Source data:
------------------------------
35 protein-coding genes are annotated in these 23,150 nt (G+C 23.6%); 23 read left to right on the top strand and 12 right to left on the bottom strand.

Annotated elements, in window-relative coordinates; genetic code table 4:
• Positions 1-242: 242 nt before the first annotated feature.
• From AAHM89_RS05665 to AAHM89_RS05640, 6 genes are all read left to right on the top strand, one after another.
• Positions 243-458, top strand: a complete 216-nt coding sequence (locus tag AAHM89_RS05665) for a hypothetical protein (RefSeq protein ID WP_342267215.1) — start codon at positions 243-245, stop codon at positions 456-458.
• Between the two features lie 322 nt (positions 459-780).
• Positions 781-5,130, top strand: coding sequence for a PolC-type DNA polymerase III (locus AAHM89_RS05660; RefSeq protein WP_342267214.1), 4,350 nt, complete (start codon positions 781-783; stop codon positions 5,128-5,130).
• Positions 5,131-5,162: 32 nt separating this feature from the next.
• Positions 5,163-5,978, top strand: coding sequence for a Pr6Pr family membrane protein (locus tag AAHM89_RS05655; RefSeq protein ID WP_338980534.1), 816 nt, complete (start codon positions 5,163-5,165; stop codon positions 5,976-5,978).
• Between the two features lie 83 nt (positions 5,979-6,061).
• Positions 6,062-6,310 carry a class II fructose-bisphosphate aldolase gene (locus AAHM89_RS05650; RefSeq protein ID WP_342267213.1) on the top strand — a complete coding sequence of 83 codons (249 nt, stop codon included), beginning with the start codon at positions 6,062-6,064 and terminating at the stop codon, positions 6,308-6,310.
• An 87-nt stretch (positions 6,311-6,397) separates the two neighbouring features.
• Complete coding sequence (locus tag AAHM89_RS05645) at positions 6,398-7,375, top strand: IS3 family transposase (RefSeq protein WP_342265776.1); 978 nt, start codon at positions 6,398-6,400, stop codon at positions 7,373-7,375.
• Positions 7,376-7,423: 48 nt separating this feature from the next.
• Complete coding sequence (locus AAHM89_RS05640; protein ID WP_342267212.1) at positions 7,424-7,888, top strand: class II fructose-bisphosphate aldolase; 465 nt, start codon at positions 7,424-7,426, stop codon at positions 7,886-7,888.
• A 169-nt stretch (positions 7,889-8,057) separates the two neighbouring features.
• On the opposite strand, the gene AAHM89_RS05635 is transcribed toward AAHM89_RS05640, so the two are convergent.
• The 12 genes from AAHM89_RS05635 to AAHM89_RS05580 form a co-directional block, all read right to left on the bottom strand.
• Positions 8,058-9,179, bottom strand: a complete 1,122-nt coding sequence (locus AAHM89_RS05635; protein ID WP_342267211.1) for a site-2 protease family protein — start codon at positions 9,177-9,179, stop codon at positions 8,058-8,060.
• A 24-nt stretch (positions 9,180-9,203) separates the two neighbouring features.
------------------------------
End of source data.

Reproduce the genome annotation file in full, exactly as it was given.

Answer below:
35 protein-coding genes are annotated in these 23,150 nt (G+C 23.6%); 23 read left to right on the top strand and 12 right to left on the bottom strand.

Annotated elements, in window-relative coordinates; genetic code table 4:
• Positions 1-242: 242 nt before the first annotated feature.
• From AAHM89_RS05665 to AAHM89_RS05640, 6 genes are all read left to right on the top strand, one after another.
• Positions 243-458, top strand: a complete 216-nt coding sequence (locus tag AAHM89_RS05665) for a hypothetical protein (RefSeq protein ID WP_342267215.1) — start codon at positions 243-245, stop codon at positions 456-458.
• Between the two features lie 322 nt (positions 459-780).
• Positions 781-5,130, top strand: coding sequence for a PolC-type DNA polymerase III (locus AAHM89_RS05660; RefSeq protein WP_342267214.1), 4,350 nt, complete (start codon positions 781-783; stop codon positions 5,128-5,130).
• Positions 5,131-5,162: 32 nt separating this feature from the next.
• Positions 5,163-5,978, top strand: coding sequence for a Pr6Pr family membrane protein (locus tag AAHM89_RS05655; RefSeq protein ID WP_338980534.1), 816 nt, complete (start codon positions 5,163-5,165; stop codon positions 5,976-5,978).
• Between the two features lie 83 nt (positions 5,979-6,061).
• Positions 6,062-6,310 carry a class II fructose-bisphosphate aldolase gene (locus AAHM89_RS05650; RefSeq protein ID WP_342267213.1) on the top strand — a complete coding sequence of 83 codons (249 nt, stop codon included), beginning with the start codon at positions 6,062-6,064 and terminating at the stop codon, positions 6,308-6,310.
• An 87-nt stretch (positions 6,311-6,397) separates the two neighbouring features.
• Complete coding sequence (locus tag AAHM89_RS05645) at positions 6,398-7,375, top strand: IS3 family transposase (RefSeq protein WP_342265776.1); 978 nt, start codon at positions 6,398-6,400, stop codon at positions 7,373-7,375.
• Positions 7,376-7,423: 48 nt separating this feature from the next.
• Complete coding sequence (locus AAHM89_RS05640; protein ID WP_342267212.1) at positions 7,424-7,888, top strand: class II fructose-bisphosphate aldolase; 465 nt, start codon at positions 7,424-7,426, stop codon at positions 7,886-7,888.
• A 169-nt stretch (positions 7,889-8,057) separates the two neighbouring features.
• On the opposite strand, the gene AAHM89_RS05635 is transcribed toward AAHM89_RS05640, so the two are convergent.
• The 12 genes from AAHM89_RS05635 to AAHM89_RS05580 form a co-directional block, all read right to left on the bottom strand.
• Positions 8,058-9,179, bottom strand: a complete 1,122-nt coding sequence (locus AAHM89_RS05635; protein ID WP_342267211.1) for a site-2 protease family protein — start codon at positions 9,177-9,179, stop codon at positions 8,058-8,060.
• A 24-nt stretch (positions 9,180-9,203) separates the two neighbouring features.